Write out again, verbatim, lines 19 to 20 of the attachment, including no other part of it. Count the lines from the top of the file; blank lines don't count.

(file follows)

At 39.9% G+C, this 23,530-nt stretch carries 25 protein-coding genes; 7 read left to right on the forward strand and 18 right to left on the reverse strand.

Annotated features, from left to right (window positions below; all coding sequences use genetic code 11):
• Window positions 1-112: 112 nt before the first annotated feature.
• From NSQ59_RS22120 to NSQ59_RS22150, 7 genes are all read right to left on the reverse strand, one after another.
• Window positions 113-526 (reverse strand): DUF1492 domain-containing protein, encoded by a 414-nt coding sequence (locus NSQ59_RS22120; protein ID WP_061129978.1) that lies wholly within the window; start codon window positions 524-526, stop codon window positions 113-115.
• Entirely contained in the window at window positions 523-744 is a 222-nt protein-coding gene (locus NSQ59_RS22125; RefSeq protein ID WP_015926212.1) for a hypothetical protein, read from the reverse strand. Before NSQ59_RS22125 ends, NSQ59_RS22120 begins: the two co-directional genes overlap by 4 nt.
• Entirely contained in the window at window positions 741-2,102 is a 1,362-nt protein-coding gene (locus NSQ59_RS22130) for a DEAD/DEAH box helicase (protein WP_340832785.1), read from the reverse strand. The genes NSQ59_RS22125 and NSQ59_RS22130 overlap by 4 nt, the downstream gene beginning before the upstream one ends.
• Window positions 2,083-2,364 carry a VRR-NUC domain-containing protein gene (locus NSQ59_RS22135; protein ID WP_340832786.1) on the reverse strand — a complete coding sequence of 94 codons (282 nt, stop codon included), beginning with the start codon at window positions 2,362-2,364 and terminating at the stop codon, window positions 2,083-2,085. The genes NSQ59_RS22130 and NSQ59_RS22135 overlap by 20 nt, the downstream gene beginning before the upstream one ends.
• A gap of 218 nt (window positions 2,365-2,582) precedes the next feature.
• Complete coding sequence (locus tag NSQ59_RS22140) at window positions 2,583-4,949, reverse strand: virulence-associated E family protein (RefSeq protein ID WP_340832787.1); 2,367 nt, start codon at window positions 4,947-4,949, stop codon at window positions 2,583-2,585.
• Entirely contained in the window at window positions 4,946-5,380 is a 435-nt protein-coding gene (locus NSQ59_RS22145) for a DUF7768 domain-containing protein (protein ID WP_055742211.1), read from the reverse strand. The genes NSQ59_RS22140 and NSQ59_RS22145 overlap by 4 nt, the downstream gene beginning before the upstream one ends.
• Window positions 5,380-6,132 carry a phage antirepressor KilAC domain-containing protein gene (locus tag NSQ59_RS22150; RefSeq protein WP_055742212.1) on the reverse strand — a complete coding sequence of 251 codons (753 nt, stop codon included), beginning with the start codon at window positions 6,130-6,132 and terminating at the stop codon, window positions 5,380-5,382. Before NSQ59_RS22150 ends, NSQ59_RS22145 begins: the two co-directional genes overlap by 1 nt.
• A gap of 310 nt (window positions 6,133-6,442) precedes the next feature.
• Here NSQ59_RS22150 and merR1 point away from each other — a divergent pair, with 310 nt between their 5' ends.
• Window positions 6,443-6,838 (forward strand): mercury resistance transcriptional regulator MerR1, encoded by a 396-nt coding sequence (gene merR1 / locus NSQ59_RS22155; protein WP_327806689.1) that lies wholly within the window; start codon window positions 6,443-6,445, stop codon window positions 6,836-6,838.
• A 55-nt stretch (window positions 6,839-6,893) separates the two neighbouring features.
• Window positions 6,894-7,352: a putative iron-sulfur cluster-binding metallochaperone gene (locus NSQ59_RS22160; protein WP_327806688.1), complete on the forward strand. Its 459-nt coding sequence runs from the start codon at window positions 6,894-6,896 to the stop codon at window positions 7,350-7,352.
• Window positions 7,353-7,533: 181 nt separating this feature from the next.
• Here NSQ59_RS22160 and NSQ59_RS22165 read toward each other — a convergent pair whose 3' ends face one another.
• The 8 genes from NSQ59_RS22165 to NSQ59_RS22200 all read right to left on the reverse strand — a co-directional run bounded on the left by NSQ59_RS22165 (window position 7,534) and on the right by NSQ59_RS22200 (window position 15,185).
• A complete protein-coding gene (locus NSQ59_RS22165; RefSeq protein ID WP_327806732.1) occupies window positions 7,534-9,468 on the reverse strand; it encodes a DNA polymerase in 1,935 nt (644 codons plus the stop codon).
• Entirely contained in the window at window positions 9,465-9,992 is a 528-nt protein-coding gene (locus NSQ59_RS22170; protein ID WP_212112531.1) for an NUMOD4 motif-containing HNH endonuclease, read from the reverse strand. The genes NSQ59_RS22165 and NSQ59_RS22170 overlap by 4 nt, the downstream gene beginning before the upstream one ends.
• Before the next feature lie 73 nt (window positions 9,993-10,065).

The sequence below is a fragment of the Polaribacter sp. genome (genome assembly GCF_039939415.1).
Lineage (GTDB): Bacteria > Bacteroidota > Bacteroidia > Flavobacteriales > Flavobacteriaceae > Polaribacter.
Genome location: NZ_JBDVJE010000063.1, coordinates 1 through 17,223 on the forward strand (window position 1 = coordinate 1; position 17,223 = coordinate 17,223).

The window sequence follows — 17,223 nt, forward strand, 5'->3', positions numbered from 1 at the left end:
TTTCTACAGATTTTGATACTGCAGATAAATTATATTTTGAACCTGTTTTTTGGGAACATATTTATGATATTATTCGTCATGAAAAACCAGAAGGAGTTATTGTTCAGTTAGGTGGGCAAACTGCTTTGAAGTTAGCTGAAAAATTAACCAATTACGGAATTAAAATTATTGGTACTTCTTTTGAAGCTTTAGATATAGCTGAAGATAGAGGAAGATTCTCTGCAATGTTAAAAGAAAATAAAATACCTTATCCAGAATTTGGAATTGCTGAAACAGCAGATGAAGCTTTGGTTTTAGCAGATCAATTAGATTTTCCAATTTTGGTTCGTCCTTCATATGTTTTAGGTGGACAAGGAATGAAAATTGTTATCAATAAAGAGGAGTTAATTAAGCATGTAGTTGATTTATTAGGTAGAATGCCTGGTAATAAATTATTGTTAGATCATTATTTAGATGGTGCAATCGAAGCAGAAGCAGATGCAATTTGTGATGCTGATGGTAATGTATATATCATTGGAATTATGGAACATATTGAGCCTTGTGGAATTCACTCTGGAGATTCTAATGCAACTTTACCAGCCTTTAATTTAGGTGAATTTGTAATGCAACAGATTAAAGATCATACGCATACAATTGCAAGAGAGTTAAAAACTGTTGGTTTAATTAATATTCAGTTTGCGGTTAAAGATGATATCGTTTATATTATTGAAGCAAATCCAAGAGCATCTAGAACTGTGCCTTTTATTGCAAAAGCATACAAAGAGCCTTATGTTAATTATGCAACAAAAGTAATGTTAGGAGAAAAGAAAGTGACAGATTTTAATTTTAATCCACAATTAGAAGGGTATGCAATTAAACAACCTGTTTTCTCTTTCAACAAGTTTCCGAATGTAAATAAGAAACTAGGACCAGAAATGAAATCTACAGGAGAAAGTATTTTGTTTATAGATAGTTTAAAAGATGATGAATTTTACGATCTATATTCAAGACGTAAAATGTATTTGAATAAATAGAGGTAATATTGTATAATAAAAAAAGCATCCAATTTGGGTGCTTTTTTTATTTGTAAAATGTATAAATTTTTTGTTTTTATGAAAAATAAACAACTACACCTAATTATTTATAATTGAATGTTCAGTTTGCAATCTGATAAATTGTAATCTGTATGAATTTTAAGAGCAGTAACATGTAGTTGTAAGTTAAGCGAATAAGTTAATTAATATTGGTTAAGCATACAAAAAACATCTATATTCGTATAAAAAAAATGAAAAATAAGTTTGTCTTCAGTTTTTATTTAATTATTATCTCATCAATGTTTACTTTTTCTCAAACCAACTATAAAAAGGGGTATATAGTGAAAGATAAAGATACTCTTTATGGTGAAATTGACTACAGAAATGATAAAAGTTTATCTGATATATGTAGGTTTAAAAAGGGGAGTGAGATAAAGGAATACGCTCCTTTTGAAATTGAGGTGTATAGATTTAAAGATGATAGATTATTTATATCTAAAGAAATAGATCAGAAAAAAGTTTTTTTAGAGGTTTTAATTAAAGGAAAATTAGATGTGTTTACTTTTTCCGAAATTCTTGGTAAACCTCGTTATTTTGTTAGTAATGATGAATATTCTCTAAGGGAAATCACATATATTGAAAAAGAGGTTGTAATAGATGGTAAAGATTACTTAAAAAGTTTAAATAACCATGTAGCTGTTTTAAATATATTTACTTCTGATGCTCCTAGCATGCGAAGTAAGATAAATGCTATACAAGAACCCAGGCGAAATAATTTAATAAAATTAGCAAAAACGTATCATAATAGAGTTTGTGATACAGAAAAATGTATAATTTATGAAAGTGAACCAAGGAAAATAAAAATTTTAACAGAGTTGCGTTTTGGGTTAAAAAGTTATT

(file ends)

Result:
• Here NSQ59_RS22160 and NSQ59_RS22165 read toward each other — a convergent pair whose 3' ends face one another.
• The 8 genes from NSQ59_RS22165 to NSQ59_RS22200 all read right to left on the reverse strand — a co-directional run bounded on the left by NSQ59_RS22165 (window position 7,534) and on the right by NSQ59_RS22200 (window position 15,185).